Most of us want to just instinctively squeeze a belt between a pair of pulleys to test the belt tension. What is not as instinctive is just how much force such a procedure can put on the shaft -- often significantly past the manufacturer's rated limits for small motors. This can cause damage to both the shaft and the bearings.
V-belts look like relatively benign and simple pieces of equipment. They're basically a glorified rubber band, right? Need a replacement? Just measure the top width and circumference, find another belt with the same dimensions, and slap it on the drive. There's only one problem: that approach is about as wrong as you can get.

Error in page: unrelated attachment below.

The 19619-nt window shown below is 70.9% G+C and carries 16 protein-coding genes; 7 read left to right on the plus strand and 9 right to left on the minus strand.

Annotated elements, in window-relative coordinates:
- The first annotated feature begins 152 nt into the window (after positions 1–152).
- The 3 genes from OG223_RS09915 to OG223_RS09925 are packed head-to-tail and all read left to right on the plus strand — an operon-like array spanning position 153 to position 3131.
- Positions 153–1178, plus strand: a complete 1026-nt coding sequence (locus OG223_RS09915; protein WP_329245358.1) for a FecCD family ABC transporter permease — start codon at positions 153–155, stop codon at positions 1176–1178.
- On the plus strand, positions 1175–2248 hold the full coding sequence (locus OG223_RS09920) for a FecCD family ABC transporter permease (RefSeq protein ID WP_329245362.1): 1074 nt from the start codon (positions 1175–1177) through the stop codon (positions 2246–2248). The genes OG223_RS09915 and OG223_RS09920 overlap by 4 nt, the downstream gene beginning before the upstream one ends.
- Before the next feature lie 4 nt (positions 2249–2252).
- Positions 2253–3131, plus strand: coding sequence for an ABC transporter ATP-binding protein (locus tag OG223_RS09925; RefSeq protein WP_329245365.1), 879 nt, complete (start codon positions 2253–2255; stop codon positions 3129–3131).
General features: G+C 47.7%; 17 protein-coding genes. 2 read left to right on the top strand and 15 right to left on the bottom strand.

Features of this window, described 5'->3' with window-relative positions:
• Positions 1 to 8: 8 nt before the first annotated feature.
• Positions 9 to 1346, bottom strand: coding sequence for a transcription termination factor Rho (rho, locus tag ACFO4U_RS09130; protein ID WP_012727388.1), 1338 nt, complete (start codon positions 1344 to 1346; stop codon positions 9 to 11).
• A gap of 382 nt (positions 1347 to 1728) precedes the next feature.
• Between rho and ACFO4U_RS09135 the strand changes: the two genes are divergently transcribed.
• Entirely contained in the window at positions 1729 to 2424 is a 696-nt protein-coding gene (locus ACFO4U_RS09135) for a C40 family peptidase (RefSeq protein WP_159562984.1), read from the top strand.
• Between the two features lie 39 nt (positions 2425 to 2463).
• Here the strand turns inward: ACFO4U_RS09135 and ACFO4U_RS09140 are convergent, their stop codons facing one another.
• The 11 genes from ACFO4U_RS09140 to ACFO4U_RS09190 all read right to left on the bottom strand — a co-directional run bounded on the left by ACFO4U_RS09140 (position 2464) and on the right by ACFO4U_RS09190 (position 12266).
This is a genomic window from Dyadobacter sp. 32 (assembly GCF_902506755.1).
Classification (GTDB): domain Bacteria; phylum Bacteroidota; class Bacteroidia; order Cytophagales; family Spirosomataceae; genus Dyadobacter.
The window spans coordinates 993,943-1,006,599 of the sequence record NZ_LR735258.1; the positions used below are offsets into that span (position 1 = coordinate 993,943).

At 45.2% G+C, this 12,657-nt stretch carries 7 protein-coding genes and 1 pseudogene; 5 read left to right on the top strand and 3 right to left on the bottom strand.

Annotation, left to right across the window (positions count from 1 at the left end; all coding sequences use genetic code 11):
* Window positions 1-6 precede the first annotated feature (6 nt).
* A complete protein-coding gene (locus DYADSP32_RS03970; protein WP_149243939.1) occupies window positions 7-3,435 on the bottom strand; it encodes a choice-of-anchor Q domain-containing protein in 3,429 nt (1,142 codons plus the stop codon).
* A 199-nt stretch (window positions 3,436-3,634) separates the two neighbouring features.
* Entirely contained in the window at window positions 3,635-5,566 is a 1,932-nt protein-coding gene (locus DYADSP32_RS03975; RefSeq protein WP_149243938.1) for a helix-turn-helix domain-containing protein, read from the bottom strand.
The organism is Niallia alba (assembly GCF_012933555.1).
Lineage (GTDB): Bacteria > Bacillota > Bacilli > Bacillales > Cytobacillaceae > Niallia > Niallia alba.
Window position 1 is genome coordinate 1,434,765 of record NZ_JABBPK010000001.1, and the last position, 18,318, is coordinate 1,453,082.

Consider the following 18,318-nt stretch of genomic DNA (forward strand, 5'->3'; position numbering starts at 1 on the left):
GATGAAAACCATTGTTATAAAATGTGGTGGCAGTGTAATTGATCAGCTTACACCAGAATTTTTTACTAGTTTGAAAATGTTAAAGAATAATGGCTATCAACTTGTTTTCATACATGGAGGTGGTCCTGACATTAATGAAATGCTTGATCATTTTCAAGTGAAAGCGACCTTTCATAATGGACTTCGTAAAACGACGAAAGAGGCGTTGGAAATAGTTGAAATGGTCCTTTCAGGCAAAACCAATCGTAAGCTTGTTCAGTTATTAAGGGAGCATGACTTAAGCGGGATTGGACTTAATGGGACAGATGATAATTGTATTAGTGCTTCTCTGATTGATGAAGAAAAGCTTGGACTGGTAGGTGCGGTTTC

Just as we now consider rotary dial phones archaic, so are many installed synchronous belt drives. That they continue to operate is testimony to their durability. But that should not prevent you from taking advantage
of newer synchronous belt drive technology that can improve both equipment design and field installations.
If you’re replacing your belts more than once per year, it’s time to analyze your drive. From belt crimping damage to high belt installation tension to sprocket misalignment and adverse environmental conditions, this guide walks you through how to identify the reasons behind premature failure and makes recommendations on corrective and preventive measures.